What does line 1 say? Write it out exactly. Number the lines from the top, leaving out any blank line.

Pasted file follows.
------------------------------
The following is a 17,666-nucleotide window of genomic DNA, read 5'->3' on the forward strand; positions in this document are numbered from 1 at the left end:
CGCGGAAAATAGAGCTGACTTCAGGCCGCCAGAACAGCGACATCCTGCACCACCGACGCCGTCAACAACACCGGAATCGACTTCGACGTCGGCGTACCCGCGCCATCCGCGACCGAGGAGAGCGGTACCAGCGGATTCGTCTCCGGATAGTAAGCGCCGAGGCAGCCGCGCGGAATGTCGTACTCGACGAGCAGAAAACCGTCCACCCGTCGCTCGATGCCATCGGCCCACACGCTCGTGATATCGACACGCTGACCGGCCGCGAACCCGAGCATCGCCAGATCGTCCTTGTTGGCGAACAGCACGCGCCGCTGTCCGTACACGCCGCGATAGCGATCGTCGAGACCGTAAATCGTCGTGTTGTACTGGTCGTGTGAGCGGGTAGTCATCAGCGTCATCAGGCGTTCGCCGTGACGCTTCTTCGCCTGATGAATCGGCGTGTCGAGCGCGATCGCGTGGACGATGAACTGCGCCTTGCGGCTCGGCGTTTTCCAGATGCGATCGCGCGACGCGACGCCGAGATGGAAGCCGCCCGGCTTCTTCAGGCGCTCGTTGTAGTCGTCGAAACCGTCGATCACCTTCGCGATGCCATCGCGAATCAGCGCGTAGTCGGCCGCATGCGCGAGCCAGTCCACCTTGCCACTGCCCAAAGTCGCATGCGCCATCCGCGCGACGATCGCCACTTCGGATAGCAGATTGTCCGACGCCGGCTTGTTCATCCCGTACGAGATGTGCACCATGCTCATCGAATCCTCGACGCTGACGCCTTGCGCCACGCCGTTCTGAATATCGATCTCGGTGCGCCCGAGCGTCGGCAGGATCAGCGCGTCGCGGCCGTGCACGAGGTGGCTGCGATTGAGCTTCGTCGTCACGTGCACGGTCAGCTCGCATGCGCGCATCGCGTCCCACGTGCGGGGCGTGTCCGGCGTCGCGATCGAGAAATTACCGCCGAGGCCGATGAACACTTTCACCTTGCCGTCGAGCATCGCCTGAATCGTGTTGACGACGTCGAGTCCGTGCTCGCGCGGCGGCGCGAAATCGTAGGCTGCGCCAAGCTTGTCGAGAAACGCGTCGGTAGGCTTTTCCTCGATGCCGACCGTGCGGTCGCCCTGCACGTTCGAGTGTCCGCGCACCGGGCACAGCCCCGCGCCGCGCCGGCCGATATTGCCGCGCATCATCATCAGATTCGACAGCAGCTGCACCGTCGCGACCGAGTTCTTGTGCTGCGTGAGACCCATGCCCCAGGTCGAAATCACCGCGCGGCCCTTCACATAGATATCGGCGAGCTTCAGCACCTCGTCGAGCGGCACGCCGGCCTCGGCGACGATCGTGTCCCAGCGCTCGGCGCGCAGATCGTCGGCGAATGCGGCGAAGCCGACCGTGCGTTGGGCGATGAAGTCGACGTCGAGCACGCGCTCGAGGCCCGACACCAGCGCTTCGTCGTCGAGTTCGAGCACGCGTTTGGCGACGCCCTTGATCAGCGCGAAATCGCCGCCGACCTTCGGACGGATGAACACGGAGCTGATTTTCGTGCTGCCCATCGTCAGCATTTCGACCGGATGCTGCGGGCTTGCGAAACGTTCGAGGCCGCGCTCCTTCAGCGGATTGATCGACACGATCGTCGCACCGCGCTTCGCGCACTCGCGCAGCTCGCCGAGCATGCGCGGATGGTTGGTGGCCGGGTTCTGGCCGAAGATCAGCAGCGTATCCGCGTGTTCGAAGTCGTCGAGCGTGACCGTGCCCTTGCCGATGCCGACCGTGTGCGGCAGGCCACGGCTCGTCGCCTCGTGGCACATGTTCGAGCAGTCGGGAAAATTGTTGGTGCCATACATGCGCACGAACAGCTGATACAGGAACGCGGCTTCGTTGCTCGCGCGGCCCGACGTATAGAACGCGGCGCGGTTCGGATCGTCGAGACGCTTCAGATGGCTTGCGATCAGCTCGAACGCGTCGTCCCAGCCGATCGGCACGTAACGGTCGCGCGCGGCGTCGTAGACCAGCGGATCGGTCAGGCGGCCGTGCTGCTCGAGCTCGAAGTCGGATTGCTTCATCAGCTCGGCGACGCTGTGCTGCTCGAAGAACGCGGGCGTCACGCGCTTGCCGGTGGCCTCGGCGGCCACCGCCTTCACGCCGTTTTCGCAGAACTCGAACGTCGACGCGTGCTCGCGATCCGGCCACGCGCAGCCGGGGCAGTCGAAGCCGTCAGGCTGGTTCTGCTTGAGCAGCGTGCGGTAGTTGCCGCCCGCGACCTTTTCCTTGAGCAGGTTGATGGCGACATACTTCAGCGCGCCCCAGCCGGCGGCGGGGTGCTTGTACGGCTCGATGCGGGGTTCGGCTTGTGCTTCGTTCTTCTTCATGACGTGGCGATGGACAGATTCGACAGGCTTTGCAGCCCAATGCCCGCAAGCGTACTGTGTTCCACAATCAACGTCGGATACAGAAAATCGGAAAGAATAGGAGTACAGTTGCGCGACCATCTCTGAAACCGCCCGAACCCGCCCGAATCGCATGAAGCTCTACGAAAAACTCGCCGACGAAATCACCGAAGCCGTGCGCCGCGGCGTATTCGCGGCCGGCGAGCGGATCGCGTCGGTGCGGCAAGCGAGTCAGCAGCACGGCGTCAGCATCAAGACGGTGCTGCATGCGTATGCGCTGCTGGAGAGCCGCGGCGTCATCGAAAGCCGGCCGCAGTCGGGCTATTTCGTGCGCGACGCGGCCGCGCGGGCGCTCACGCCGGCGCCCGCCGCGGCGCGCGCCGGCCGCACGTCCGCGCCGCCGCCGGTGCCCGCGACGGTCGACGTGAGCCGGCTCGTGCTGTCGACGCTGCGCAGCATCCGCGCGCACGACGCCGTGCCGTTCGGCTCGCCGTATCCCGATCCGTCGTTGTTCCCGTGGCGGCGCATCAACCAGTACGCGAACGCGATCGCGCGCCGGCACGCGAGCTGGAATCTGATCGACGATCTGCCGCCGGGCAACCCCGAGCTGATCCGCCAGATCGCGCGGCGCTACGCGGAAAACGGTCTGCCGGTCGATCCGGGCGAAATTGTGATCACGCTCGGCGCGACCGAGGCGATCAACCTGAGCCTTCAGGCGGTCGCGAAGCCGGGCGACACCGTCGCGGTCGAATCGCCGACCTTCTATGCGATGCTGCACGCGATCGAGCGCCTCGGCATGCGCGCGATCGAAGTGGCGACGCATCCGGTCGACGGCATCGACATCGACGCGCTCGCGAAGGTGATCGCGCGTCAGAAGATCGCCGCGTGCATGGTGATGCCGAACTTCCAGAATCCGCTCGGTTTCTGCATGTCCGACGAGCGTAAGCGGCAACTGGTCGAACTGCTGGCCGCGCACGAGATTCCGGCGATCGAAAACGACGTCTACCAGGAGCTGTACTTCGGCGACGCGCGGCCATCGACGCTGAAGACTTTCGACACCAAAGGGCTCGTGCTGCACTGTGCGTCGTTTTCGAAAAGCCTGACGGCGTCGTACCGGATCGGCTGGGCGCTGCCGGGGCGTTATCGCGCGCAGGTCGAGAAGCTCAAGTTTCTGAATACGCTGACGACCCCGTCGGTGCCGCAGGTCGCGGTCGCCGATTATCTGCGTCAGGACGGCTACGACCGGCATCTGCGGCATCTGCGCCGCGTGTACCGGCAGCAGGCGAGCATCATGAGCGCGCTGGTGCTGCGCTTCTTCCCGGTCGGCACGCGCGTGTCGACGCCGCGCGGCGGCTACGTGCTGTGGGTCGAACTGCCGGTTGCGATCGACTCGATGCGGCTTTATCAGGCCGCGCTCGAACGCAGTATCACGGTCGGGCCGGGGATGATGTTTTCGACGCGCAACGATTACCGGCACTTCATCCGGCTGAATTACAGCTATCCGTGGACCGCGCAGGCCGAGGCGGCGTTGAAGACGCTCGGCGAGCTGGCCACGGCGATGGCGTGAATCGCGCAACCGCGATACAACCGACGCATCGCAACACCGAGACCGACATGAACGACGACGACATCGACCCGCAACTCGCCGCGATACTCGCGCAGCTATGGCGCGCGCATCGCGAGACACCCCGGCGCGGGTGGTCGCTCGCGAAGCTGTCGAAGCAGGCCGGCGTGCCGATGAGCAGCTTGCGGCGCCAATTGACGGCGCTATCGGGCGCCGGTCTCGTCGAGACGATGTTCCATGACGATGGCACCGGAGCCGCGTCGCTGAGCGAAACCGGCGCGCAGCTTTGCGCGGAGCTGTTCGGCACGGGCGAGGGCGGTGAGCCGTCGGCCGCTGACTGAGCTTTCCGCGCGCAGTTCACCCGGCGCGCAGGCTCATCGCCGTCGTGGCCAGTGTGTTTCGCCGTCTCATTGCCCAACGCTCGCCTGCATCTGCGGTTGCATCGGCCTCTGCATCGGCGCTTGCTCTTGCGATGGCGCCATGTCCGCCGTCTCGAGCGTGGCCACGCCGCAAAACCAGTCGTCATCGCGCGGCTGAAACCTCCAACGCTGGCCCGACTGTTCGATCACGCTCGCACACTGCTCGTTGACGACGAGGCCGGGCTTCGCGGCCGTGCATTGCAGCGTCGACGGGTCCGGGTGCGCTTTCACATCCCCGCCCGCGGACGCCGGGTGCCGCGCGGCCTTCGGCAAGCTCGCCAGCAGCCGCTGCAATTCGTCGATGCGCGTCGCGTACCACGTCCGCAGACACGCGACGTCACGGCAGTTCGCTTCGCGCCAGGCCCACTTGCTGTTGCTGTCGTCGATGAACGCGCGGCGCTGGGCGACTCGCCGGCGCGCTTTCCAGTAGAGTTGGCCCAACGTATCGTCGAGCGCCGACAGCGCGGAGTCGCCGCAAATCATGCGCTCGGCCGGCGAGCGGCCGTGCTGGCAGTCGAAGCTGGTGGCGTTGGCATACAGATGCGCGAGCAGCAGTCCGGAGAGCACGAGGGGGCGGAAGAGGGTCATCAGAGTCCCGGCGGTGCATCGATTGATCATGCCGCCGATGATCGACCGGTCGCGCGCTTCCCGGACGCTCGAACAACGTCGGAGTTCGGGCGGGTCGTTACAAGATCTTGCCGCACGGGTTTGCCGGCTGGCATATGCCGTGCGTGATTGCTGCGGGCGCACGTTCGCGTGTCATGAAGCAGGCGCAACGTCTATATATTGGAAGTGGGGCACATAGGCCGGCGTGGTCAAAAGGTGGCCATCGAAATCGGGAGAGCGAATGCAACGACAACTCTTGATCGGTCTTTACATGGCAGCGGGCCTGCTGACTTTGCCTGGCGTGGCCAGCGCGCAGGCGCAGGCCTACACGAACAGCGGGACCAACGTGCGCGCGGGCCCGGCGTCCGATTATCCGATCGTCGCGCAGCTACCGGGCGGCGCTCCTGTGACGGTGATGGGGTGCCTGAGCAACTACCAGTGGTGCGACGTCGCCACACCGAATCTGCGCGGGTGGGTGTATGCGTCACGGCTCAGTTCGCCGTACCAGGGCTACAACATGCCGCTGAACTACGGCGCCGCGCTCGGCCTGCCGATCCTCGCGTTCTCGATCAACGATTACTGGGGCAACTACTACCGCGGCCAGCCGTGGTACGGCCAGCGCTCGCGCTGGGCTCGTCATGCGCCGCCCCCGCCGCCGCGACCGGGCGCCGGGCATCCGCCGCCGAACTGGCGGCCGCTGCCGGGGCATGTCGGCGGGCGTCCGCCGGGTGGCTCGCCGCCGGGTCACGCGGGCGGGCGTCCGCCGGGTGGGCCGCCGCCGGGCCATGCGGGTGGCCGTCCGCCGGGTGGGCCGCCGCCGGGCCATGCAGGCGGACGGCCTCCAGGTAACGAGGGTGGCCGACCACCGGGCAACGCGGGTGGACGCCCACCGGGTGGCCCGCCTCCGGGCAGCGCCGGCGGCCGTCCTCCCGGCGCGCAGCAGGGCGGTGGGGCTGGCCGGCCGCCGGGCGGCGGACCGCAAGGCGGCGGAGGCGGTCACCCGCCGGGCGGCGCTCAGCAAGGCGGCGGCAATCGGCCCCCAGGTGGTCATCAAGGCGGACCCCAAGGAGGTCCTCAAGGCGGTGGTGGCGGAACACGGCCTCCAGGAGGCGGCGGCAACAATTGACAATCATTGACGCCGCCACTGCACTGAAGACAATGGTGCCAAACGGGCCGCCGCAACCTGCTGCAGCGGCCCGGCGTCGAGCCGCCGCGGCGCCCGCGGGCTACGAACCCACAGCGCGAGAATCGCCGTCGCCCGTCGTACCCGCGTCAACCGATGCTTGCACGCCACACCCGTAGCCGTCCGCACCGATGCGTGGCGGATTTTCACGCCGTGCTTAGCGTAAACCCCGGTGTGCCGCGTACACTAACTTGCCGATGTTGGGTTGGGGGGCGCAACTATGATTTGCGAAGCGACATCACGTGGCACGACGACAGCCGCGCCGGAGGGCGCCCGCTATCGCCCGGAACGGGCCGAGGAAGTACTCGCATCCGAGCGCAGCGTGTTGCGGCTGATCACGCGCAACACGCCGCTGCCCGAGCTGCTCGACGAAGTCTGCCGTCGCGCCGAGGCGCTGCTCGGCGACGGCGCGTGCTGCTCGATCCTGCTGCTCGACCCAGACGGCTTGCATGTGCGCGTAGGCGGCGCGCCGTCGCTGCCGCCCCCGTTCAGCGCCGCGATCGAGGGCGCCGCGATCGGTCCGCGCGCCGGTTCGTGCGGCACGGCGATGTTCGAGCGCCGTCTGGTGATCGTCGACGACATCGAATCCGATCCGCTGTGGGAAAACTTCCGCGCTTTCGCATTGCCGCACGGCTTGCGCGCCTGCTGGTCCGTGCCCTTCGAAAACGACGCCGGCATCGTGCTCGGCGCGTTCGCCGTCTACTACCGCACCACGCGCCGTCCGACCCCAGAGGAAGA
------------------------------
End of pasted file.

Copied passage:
The following is a 17,666-nucleotide window of genomic DNA, read 5'->3' on the forward strand; positions in this document are numbered from 1 at the left end: